In reply to a comment from Patrick S.
Considering its “rating” as low-carbon energy source, nuclear power makes a very tempting form of energy production. However, considering the hazard its remains impose on us and the whole planet and knowing that there is still no answer to the question as how to properly treat radioactive waste, it is definitely not a viable alternative – not from a moral ground nor a “legal” one. Most countries have adopted the precautionary principle as a core element of environmental law, so why should it be tolerable to do something that produces a problem (the radioactive waste) that will remain a huge hazard for thousands of years and thus is simply another legacy for future generations?
Nuclear power is prove of how reckless, unreasonable and short-sighted we humans are. A life span of thousands of years for the hazard stands in very big contrast to the very short lived memories and contradictory moral of our societies, as 25 years of political debate in Switzerland have shown (I stronly recommend to read this rather unknown part of my country of birth).
In addition to the waste problem, Fukushima is more than prove enough that nuclear power can’t be managed to the point of “low risk” and considering the ticking time bombs we are sitting on in Europe, it shouldn’t surprise to see the day when more disasters will happen.
If the massive painting is there to remind us of the legacy we impose on future generations? (Photo: Panoramino)
So what else can we do besides of investing in renewable energies or technical adaptation?
Well, the answer is quite simple and straight-forward if one dares to think in a holistic way, something lamentably rarely encountered and less so at political level.
If a system is at or beyond its limits, what can we do to bring it back into a stable situation? Reduce, reduce, reduce. We know that on a global scale we consume too much; too much of everything. Overconsumption of natural resources is that main problem of human society and cause of thousands of others. However, considering that 2.4 billion of people live on less than US$ 2 a day, that 1.3 billion of people don’t even have access to electricity and that a big part of the rest contributes relatively little to overall consumption and pollution, we might find that a “sustainable” world population of homo sapiens should probably not be bigger that 2-3 billion of people, at least if we wanted to have a similar lifestyle to that of developed countries as of today. I’m not saying that it’s a crime to have children, but not having them is definitely the most direct approach to mitigate climate change. And of course, having global policies that regulate populations would even be more effective.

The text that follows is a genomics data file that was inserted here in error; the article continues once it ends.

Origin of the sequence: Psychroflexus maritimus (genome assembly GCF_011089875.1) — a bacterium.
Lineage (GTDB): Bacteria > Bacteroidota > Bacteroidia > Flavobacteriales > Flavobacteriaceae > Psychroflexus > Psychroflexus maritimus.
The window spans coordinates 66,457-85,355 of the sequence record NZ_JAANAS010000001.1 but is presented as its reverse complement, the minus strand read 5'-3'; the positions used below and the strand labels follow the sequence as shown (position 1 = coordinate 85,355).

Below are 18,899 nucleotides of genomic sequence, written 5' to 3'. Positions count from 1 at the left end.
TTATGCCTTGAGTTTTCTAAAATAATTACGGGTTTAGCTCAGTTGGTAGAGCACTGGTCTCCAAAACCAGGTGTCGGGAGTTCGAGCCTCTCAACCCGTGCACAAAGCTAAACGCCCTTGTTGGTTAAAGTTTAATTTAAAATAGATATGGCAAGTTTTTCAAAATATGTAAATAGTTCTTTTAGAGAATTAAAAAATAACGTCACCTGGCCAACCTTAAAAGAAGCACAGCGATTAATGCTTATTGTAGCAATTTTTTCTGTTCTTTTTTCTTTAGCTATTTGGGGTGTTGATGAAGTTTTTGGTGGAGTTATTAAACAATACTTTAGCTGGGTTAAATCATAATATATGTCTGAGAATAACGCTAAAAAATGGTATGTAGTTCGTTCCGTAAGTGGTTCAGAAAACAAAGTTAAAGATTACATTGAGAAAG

Another form of reduction can be achieved by changing our lifestyles. It has long been pointed out that a vegetarian diet can significantly reduce our carbon footprint. Less travel will have another huge impact: we travel too often and too far. Besides, some people wrongly assume that using public transport is totally green – it’s not, walking, cycling or staying at home is. That is, as long as you don’t turn on the air conditioner. I believe that nowadays and on a global scale, we consume more energy for cooling than for heating (a wink to all those who say: “we don’t need insulation, ‘cause we live in a hot country”). This mainly, because we have forgotten that sweating or feeling a bit hot doesn’t hurt. I observe people going to the air-conditioned gym only because they can still look like a movie star after 30 minutes of running on a belt. Guys, do you know how “clean” I feel after running for half an hour at 28° at the open air?
The beauty of nature is that it comes in cycles. Less modernized societies have (or had) well adapted to that. In SE Asia people get up at 4am when daylight starts and go to bed at 9pm. The traditional siesta in Spain seems very natural, if you’ve ever spent a summer there.
We could make much more use of natural cycles. Many trades’ people still work longer hours in summer, when days are long and the weather favourable to work outside, and reduce during winter. On the other hand, most of us live a life that knows no seasonality, nor daytime. We go to an air-conditioned bank with dimmed light that looks exactly the same 365 days a year, same as the clerk in his grey suit and the black tie. Isn’t it the roaring of the fan in the bank in Nandi or Marrakesh, the sweat on the face of the lady waiting in line in front of you for 40 minutes while waving her fan, that makes us remember our holidays? Not long ago our lives were not as sterile as they are nowadays and we could consume those impressions back home. Sweating is not a crime, nor is wearing an extra jumper against the cold in winter. And who knows, if we inspired our daily lives with a bit more naturalness, we might not need to travel so much to exotic places.
You know that I could go on and on and that there are millions of other examples I could write down. I believe that all of us have simple means to reduce our individual environmental footprint. And again, a really big change could be done by accordant legislation. For example by subsidies for eco-friendliness instead of subsidies for pollution, by more restrictions for polluters or mandatory internalization of environmental costs.
It might require radical changes in society to address current environmental and social challenges. Yet despite of its vigour as energy source, nuclear power is not the answer. Considering the ticking time bombs millions of people in Switzerland and elsewhere have to put up with due to their proximity to worn-out power plants that won’t be shut down as promised due to enormous costs for decommissioning the plants, we should refrain from further investing in a long-term hazard for which we will likely never find an adequate treatment.
 In reference to the well-known wine “Cote-du-Rhône” grown in the same valley.